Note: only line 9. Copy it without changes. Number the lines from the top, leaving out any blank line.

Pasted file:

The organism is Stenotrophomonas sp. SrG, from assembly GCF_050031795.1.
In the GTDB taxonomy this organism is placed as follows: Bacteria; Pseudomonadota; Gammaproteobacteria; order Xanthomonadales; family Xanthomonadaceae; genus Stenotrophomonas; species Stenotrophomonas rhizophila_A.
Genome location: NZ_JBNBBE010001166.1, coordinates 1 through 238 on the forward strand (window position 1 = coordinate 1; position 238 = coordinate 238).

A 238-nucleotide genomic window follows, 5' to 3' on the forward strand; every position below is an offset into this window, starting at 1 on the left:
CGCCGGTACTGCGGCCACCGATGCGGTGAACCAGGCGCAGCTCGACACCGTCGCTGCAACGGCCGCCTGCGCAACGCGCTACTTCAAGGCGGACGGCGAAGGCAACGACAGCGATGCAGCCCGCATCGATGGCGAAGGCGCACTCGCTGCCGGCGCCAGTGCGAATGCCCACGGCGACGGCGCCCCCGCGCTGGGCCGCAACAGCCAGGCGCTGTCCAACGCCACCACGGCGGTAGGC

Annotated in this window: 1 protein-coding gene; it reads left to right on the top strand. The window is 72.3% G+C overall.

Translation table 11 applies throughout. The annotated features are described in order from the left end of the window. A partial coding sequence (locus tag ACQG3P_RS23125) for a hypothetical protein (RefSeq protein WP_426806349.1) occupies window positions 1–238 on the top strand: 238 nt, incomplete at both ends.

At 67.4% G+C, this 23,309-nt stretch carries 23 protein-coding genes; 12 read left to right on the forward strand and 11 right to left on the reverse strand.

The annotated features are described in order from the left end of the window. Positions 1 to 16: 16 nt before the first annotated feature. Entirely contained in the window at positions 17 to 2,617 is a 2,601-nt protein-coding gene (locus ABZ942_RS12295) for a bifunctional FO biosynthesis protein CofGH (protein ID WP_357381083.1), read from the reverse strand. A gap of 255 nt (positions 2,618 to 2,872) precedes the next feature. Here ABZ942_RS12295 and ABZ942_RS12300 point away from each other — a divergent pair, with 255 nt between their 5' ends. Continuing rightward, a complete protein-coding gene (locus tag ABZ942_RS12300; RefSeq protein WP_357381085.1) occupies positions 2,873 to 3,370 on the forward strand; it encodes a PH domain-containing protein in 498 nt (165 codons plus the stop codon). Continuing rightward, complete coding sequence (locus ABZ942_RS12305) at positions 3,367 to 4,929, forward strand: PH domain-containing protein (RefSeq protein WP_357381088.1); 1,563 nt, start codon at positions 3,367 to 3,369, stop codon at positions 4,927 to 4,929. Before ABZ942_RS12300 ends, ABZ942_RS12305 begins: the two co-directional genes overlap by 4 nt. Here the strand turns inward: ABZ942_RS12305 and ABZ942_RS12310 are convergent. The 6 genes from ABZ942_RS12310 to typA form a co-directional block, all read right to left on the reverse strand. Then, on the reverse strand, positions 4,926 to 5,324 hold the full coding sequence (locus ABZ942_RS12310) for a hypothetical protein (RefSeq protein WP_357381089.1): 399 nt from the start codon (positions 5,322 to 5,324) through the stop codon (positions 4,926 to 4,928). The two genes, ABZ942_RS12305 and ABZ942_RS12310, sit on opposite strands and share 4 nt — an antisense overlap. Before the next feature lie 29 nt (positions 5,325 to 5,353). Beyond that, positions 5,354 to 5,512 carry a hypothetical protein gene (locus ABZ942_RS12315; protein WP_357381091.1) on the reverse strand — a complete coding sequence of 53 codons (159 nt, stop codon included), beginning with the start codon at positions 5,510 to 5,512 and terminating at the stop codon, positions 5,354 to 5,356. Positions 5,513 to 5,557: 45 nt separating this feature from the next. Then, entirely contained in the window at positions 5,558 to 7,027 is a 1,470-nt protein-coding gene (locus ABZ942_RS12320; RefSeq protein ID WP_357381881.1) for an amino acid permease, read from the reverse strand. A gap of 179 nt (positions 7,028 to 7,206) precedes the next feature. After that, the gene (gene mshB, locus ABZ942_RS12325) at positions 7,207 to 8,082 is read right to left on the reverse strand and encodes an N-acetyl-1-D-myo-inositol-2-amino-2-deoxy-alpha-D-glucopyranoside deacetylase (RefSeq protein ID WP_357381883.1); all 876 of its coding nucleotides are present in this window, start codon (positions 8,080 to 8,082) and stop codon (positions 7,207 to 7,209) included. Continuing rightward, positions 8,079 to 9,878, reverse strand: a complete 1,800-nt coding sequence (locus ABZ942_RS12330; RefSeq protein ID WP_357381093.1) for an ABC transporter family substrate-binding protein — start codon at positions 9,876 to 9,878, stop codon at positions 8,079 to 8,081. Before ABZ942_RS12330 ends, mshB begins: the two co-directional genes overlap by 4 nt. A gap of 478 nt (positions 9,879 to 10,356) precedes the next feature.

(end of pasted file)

The annotated features are described in order from the left end of the window. Positions 1 to 16: 16 nt before the first annotated feature. Entirely contained in the window at positions 17 to 2,617 is a 2,601-nt protein-coding gene (locus ABZ942_RS12295) for a bifunctional FO biosynthesis protein CofGH (protein ID WP_357381083.1), read from the reverse strand. A gap of 255 nt (positions 2,618 to 2,872) precedes the next feature. Here ABZ942_RS12295 and ABZ942_RS12300 point away from each other — a divergent pair, with 255 nt between their 5' ends. Continuing rightward, a complete protein-coding gene (locus tag ABZ942_RS12300; RefSeq protein WP_357381085.1) occupies positions 2,873 to 3,370 on the forward strand; it encodes a PH domain-containing protein in 498 nt (165 codons plus the stop codon). Continuing rightward, complete coding sequence (locus ABZ942_RS12305) at positions 3,367 to 4,929, forward strand: PH domain-containing protein (RefSeq protein WP_357381088.1); 1,563 nt, start codon at positions 3,367 to 3,369, stop codon at positions 4,927 to 4,929. Before ABZ942_RS12300 ends, ABZ942_RS12305 begins: the two co-directional genes overlap by 4 nt. Here the strand turns inward: ABZ942_RS12305 and ABZ942_RS12310 are convergent. The 6 genes from ABZ942_RS12310 to typA form a co-directional block, all read right to left on the reverse strand. Then, on the reverse strand, positions 4,926 to 5,324 hold the full coding sequence (locus ABZ942_RS12310) for a hypothetical protein (RefSeq protein WP_357381089.1): 399 nt from the start codon (positions 5,322 to 5,324) through the stop codon (positions 4,926 to 4,928). The two genes, ABZ942_RS12305 and ABZ942_RS12310, sit on opposite strands and share 4 nt — an antisense overlap. Before the next feature lie 29 nt (positions 5,325 to 5,353). Beyond that, positions 5,354 to 5,512 carry a hypothetical protein gene (locus ABZ942_RS12315; protein WP_357381091.1) on the reverse strand — a complete coding sequence of 53 codons (159 nt, stop codon included), beginning with the start codon at positions 5,510 to 5,512 and terminating at the stop codon, positions 5,354 to 5,356. Positions 5,513 to 5,557: 45 nt separating this feature from the next. Then, entirely contained in the window at positions 5,558 to 7,027 is a 1,470-nt protein-coding gene (locus ABZ942_RS12320; RefSeq protein ID WP_357381881.1) for an amino acid permease, read from the reverse strand. A gap of 179 nt (positions 7,028 to 7,206) precedes the next feature. After that, the gene (gene mshB, locus ABZ942_RS12325) at positions 7,207 to 8,082 is read right to left on the reverse strand and encodes an N-acetyl-1-D-myo-inositol-2-amino-2-deoxy-alpha-D-glucopyranoside deacetylase (RefSeq protein ID WP_357381883.1); all 876 of its coding nucleotides are present in this window, start codon (positions 8,080 to 8,082) and stop codon (positions 7,207 to 7,209) included. Continuing rightward, positions 8,079 to 9,878, reverse strand: a complete 1,800-nt coding sequence (locus ABZ942_RS12330; RefSeq protein ID WP_357381093.1) for an ABC transporter family substrate-binding protein — start codon at positions 9,876 to 9,878, stop codon at positions 8,079 to 8,081. Before ABZ942_RS12330 ends, mshB begins: the two co-directional genes overlap by 4 nt. A gap of 478 nt (positions 9,879 to 10,356) precedes the next feature.